Martin gained his PhD at Edinburgh Napier University in 2009, in Nanoparticle In Vitro Toxicology, and spent the next 7.5 years in Switzerland conducting his post-doctoral research career before joining Swansea University Medical School in Dec 2015. Since post-graduate study, Martin has remained in the discipline of Nanotoxicology. He is motivated and enthusiastic, with core competence in nanotoxicology (particle and fibre toxicology). Martin’s research is focused on the nanoparticle-(mammalian)cell interaction, with a view to determining the mechanistic toxicological, immunological and genotoxic effects that nanoparticles, with varying physico-chemcial characteristics, may cause at the cellular level by using advanced, next-level in vitro systems combined with state-of-the-art microscopy and bioanalytical approaches. Special interests include the ability for nanoparticle shape (e.g. spheres, stars, fibres, whiskers) and surface properties (e.g. charge, protein interactions, peptides) to interfere with the human immune system and bloodstream. Another clear ambition of Martin's research is to create, study and promote alternative in vitro models that mimic in vivo environments to gain a mechanistic understanding of how nano-sized materials may, potentially, be adverse to human health. Special focus is also given to creating disease-based in vitro models and the role nanoparticles play in disease progression/exacerbation. He has a keen interest in biotechnology and bionanomaterials, with an eye to manipulate the many novel nanomaterial properties to create sophisticated bionano applications. Martin is Associate Editor for the Journal of Nanobiotechnology and Editorial board member for both Particle and Fibre Toxicology, and Food and Chemical Toxicology. Martin is a Fellow of the European Respiratory Society, Member of the Royal Society of Biology and the UK Environmental Mutagenesis Society and Committee Member of the UK In Vitro Toxicology Society.

Areas of Expertise

  • Nanotoxicology
  • In Vitro Toxicology
  • Multi-cellular In Vitro Systems
  • Immunology
  • Nanoparticle-Cell Interactions
  • Microscopy
  • Air Pollution
  • Human Health Hazard Assessment
  • Lung
  • Air-Liquid Exposure Systems
  • Nanoscience
  • (Nano)Fibres

Publications

  1. & Synthesis, characterization, antibacterial activity and cytotoxicity of hollow TiO2-coated CeO2nanocontainers encapsulating silver nanoparticles for controlled silver release. J. Mater. Chem. B 4(6), 1166-1174.
  2. & Combined exposure of diesel exhaust particles and respirable Soufrière Hills volcanic ash causes a (pro-)inflammatory response in an in vitro multicellular epithelial tissue barrier model. Particle and Fibre Toxicology 13(1)
  3. & Decoupling the shape parameter to assess gold nanorod uptake by mammalian cells. Nanoscale 8(36), 16416-16426.
  4. & An overview of nanoparticle biocompatibility for their use in Nanomedicine. In Cornier, Jean / Owen, Andrew / Kwade, Arno / Van de Voorde, Marcel (Ed.), Pharmaceutical Nanotechnology. (pp. 443-468). Wiley.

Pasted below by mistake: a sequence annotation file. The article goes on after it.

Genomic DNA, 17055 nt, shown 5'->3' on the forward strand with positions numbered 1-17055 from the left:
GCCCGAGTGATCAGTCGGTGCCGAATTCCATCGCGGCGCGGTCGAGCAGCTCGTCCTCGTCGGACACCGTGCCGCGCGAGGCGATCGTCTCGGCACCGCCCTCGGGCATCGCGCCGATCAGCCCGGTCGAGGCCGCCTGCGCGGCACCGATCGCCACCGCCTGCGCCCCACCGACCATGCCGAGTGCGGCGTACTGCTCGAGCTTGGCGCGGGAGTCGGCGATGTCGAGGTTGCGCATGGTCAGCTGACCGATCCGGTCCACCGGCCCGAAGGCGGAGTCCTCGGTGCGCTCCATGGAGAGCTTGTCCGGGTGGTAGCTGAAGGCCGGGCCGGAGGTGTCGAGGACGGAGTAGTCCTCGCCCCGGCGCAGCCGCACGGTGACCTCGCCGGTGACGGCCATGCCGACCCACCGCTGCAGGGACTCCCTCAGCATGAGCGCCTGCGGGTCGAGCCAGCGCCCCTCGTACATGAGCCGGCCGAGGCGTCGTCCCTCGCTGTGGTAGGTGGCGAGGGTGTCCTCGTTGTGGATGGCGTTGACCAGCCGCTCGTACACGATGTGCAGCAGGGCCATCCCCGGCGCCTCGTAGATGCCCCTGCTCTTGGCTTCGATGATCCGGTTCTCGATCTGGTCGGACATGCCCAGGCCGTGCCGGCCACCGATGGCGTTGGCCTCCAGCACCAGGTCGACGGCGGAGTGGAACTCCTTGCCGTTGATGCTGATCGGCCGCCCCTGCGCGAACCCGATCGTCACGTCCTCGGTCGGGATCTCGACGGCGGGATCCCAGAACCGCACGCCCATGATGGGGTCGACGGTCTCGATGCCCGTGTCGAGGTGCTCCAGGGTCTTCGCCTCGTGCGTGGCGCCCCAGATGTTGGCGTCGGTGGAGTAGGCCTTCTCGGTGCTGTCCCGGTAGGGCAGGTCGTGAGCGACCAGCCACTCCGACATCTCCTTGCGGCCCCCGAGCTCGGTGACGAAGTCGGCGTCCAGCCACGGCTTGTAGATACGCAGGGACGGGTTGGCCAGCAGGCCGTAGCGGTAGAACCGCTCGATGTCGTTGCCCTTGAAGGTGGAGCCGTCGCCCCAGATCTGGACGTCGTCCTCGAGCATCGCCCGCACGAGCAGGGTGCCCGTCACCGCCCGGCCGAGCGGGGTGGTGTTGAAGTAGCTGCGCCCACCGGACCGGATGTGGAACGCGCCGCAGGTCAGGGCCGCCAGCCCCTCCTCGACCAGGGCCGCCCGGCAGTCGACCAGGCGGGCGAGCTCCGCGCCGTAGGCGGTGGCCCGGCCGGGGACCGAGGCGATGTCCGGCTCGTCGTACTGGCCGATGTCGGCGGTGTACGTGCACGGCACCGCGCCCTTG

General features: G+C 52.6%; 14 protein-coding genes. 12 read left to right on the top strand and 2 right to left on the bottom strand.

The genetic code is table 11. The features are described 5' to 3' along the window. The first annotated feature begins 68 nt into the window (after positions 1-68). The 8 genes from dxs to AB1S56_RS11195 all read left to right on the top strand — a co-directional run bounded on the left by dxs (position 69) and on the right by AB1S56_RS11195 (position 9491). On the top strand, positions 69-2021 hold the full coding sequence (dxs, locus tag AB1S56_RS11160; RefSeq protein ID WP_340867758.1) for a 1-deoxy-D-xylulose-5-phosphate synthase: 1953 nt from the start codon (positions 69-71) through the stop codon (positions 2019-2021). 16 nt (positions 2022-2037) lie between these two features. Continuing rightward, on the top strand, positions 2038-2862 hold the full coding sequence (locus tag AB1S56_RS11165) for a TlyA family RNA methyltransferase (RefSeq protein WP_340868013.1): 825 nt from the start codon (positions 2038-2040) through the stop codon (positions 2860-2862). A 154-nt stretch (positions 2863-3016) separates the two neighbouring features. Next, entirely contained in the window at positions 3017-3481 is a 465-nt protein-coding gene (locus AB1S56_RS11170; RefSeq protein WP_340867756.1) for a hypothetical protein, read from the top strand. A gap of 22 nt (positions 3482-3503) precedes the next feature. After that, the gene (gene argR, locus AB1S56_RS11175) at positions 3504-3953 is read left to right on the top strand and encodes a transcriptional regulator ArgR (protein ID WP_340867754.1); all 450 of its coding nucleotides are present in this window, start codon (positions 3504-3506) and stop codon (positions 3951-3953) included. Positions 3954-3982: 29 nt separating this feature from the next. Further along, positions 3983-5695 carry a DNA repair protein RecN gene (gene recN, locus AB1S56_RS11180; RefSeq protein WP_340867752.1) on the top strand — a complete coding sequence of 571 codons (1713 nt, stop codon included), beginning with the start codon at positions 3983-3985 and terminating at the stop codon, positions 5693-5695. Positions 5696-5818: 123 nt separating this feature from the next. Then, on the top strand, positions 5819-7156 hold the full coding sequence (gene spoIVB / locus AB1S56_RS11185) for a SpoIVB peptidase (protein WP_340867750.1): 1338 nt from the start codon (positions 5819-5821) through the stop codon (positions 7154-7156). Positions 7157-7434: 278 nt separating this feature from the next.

5. & (2016). Environmental and anthropogenic factors affecting the respiratory toxicity of volcanic ash in vitro. Presented at Presented at EGU General Assembly/Geophysical Research Abstracts,, EGU2016-7855-1EGU General Assembly/Geophysical Research Abstracts.

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Teaching

  • PM-120 Genetic Analysis I

    This module will give assignments designed to develop skills in essay writing and oral presentations. It will also look at the principles and practice of internet searching for scientific sources.

  • PM-M28 Nano(geno)toxicology

    Nano(geno)toxicology is a new discipline that has recently evolved with the development of the nanotechnology industry. This subject encompasses general toxicology associated with nanomaterials and also specifically focuses on the sub-discipline of genotoxicology. This course will therefore focus on, (I) the parameters of engineered nanomaterials that govern their interaction and influence on biological systems; (II) techniques that are central elements in assessing the safety evaluation of nanomaterials; (III) portals of entry into the body, their potential fate and the mechanisms that underlie cellular damage by nanomaterials.

  • PMND00 Nanomedicine Research Dissertation

    This module builds on the knowledge and skills developed in teaching components in part one of their relevant programme. Students will work independently in order to critically explore and add to the evidence base for a topic of relevance to their area of study within nanomedicine.

Supervision

  • deducing the impact of engineered nanoparticles upon telomere length and function (current)

    Student name:
    MSc
    Other supervisor: Dr Martin Clift
    Other supervisor: Prof Shareen Doak
  • Mechanistic evaluation of the impact of superparamagnetic iron oxide nanoparticles conjugated with drugs (SPIONd) on intracellular signalling/homeostatic mechanisms (current)

    Student name:
    PhD
    Other supervisor: Prof Shareen Doak
    Other supervisor: Dr Martin Clift
  • Untitled (current)

    Student name:
    PhD
    Other supervisor: Prof Shareen Doak
    Other supervisor: Dr Martin Clift
  • Untitled (current)

    Student name:
    PhD
    Other supervisor: Mr Thierry Maffeis
    Other supervisor: Dr Martin Clift
  • Untitled (current)

    Student name:
    PhD
    Other supervisor: Dr Martin Clift
    Other supervisor: Prof Shareen Doak